— The Arabian Nights Entertainments Volume 1 • Anonymous

... earth is afforded by the poems passing under the name of HOMER. These poems show an intimate knowledge of Northern Greece and of the western coasts of Asia Minor, some acquaintance with Egypt, Cyprus, and Sicily; but all the rest, even of the Eastern Mediterranean, is only vaguely conceived by their author. Where he does not know he imagines, and some of his imaginings have had a most important influence upon the progress of geographical knowledge. Thus he conceives of the world as being a sort of flat shield, with an extremely wide river surrounding it, known as Ocean. The centre ...
— The Story of Geographical Discovery - How the World Became Known • Joseph Jacobs

... are told not to read the criticisms;—but I never would believe any author who told me that he didn't read what was said about him. I wonder when the man found out that I was good-natured. He wouldn't find me good-natured if I could get ...
— The Prime Minister • Anthony Trollope

... have the goodness to explain from what author he has quoted?" one of the leading Perpendiculars ...
— The Monikins • J. Fenimore Cooper

... inconsistency in the fifth paragraph of the Forword where the author refers to Dr. Bagley's "The Old Fashioned Gentleman," and the reference to Dr. Bagby's "The Old Virginia Gentleman" in the chapter "Bacon ...
— Literary Hearthstones of Dixie • La Salle Corbell Pickett

... I reported this to the War Department, and received for answer, that they would place at my command all the prisoners at the South, if the proposition was accepted." The Rev. J. Wm. Jones, D.D., author of "Personal Reminiscences of General R. E. Lee," writes as follows upon this subject (page ...
— The Narrative of a Blockade-Runner • John Wilkinson

... Wonderful Statistics Character of the Press Great Britain's Press Low Literature of America Barefaced Robbery—Northwood Specimen English Items Specimen The Author of English Items SUBJECTS EXTRACTED:— Relations with England Sixpenny Miracles Army Commissions—English Writers American Spitting Holy Places English Friends Original Sin English Manners English Church and Heraldry Devotion to Dinner Conclusion Subsequent Career of Mr. Ward—The Offence—The ...
— Lands of the Slave and the Free - Cuba, The United States, and Canada • Henry A. Murray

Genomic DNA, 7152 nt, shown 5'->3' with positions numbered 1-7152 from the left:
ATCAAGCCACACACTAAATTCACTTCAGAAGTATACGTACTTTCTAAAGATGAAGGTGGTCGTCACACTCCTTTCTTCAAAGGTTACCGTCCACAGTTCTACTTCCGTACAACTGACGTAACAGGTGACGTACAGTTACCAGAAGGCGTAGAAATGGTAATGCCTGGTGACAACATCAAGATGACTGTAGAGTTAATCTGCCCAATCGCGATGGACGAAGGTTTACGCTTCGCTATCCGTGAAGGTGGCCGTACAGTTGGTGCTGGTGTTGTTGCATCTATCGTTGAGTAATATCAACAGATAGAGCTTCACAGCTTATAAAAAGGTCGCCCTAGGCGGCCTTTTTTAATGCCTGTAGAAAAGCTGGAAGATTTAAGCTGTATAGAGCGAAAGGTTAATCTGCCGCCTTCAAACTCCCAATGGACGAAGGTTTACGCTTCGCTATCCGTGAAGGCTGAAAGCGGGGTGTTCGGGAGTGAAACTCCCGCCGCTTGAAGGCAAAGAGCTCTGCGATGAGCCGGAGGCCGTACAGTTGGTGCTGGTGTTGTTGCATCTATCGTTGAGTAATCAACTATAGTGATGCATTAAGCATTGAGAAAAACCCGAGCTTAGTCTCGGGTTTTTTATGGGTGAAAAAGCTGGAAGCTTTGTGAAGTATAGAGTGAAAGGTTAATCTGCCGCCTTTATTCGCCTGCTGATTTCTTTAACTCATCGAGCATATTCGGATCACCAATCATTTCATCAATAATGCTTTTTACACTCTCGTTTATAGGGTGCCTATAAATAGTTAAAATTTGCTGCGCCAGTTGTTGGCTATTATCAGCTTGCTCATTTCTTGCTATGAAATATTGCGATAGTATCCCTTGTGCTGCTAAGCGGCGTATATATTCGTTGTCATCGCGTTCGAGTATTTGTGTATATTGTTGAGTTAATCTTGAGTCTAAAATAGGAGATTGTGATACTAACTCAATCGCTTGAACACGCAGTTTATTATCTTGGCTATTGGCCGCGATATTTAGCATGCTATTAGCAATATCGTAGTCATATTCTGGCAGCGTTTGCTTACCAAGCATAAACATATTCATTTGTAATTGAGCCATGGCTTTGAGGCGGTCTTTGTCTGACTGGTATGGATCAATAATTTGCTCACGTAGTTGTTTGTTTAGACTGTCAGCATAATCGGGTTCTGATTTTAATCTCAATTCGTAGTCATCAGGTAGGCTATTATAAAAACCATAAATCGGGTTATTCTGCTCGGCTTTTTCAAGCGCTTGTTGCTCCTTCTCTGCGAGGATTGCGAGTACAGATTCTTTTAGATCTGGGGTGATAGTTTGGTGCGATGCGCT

... a retired Marine Corps Major, and author of three top seller UFO books, was appointed director. The mere fact that another civilian UFO investigative group was being born was neither news nor UFO history because since 1947 well over a hundred such organizations had been formed. Many ...
— The Report on Unidentified Flying Objects • Edward Ruppelt

... Mr. Julian Hawthorne has received a double portion or his father's spirit, but 'Bressant' proves that he has inherited the distinctive tone and fibre of a gift which was altogether exceptional, and moved the author of the 'Scarlet Letter' beyond ...
— Nancy - A Novel • Rhoda Broughton

... well they are gone.—I think it will not only be necessary to grant those a pardon who killed them, but also that they have some reward for their own and others' encouragement.—ESSEX, Letters, 10, 10th January 1675. The author of this happened to be present. There was a meeting of some honest people in the city, upon the occasion of the discovery of some attempt to stifle the evidence of the witnesses.—Bedloe said he had letters from Ireland, that there were some Tories to be brought over hither, who ...
— Lectures on Modern history • Baron John Emerich Edward Dalberg Acton

... the first edition was given to the public, prefaced by a brief eulogium of the book and a slight notice of the author. It brought to the writer of the "Introduction" not only kind and indulgent criticism, but valuable corrections, fresh facts, clues to further knowledge. These last have been carefully followed out. The unwary statement that Kinglake never spoke after his first failure in the ...
— Biographical Study of A. W. Kinglake • Rev. W. Tuckwell